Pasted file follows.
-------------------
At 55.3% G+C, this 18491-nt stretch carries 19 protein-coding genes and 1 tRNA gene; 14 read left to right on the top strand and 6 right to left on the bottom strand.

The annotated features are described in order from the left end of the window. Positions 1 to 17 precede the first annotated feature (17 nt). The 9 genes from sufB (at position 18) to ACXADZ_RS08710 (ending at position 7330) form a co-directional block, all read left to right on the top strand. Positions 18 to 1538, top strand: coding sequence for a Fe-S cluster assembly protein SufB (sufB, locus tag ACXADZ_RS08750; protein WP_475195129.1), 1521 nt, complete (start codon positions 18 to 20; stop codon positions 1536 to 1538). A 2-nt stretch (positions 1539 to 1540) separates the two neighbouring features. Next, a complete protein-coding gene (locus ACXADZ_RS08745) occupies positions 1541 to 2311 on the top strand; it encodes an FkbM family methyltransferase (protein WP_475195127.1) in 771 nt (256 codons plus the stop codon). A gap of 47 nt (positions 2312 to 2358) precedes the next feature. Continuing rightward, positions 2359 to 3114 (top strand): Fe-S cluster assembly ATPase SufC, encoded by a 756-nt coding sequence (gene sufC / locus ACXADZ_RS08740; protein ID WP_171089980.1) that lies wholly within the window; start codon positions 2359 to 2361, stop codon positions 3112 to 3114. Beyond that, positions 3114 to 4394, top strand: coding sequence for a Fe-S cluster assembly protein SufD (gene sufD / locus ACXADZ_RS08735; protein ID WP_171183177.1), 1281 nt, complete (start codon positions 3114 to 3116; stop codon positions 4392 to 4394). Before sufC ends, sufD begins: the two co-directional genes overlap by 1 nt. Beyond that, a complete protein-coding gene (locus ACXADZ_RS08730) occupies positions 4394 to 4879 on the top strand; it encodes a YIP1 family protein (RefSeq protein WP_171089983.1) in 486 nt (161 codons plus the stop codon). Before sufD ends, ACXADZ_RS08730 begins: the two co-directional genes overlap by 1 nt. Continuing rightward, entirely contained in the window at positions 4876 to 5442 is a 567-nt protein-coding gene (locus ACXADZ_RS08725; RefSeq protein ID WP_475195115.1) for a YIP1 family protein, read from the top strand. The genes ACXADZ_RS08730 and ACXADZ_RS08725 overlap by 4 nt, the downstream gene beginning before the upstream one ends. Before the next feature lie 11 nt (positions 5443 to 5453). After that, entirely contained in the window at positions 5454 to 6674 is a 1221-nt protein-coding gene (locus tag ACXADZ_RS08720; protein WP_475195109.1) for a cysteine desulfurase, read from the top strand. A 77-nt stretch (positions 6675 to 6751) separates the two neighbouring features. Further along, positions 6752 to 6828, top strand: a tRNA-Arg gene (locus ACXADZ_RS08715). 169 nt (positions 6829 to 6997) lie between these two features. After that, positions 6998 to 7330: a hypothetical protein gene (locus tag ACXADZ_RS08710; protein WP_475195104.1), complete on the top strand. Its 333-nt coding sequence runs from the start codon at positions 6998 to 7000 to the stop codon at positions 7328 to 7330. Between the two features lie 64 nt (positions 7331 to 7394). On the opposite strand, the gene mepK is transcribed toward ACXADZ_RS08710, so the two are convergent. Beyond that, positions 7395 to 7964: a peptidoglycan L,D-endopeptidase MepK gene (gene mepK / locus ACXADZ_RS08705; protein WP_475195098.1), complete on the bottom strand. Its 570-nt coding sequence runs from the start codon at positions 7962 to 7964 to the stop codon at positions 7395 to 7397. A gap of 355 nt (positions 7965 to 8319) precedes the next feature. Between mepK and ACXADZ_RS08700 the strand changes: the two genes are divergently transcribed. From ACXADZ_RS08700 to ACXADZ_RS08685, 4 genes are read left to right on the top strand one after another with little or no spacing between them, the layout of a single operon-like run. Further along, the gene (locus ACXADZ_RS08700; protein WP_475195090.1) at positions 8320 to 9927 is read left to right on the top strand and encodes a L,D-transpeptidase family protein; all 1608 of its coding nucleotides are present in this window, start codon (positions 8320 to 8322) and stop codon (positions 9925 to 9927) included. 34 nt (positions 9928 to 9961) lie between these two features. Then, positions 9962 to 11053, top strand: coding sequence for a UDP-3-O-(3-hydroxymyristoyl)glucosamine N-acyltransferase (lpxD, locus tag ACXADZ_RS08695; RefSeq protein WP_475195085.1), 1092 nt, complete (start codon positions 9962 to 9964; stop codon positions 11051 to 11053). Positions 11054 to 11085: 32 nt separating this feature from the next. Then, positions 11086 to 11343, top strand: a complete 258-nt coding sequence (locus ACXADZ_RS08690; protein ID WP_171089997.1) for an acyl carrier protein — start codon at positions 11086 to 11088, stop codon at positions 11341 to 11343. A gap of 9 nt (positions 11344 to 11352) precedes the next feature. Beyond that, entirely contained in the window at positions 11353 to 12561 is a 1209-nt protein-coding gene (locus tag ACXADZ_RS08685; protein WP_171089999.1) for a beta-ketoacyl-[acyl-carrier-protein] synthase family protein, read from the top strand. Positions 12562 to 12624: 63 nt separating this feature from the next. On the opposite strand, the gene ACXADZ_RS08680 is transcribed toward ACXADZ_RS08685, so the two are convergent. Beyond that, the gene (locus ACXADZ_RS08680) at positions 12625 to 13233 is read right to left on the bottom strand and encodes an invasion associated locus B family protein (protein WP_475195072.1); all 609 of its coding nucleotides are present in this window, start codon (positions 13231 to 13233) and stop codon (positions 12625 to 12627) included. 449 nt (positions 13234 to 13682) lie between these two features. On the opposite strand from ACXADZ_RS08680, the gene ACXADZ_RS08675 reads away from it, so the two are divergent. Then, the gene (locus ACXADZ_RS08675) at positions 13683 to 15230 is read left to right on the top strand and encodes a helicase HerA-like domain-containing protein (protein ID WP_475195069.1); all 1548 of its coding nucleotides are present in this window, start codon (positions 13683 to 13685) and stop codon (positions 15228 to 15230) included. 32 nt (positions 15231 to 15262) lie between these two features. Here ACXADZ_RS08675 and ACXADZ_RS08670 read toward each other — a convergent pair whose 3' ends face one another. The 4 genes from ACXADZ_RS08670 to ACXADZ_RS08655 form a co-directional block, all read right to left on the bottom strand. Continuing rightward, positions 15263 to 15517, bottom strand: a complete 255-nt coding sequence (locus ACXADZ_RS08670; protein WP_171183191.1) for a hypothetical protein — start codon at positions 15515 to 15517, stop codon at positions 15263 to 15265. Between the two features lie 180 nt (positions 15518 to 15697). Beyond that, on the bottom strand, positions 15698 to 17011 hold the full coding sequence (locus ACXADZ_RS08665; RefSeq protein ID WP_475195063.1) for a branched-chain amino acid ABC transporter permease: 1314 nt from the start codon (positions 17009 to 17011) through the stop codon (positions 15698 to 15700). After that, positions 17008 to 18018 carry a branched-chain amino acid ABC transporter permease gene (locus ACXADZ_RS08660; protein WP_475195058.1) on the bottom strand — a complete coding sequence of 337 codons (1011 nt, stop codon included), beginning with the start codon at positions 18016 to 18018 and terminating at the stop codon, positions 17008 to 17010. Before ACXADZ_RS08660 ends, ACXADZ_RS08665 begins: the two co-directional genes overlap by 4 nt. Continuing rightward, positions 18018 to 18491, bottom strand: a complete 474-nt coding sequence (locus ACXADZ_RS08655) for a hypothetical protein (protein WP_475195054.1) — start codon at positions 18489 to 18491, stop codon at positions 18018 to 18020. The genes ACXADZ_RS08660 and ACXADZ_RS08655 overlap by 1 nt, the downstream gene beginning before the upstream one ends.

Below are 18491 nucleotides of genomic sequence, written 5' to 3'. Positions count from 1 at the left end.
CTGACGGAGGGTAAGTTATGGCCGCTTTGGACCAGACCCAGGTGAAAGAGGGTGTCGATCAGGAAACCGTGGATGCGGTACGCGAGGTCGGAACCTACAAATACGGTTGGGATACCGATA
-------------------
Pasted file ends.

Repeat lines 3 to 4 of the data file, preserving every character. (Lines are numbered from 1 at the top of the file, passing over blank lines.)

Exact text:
Below are 18491 nucleotides of genomic sequence, written 5' to 3'. Positions count from 1 at the left end.
CTGACGGAGGGTAAGTTATGGCCGCTTTGGACCAGACCCAGGTGAAAGAGGGTGTCGATCAGGAAACCGTGGATGCGGTACGCGAGGTCGGAACCTACAAATACGGTTGGGATACCGATA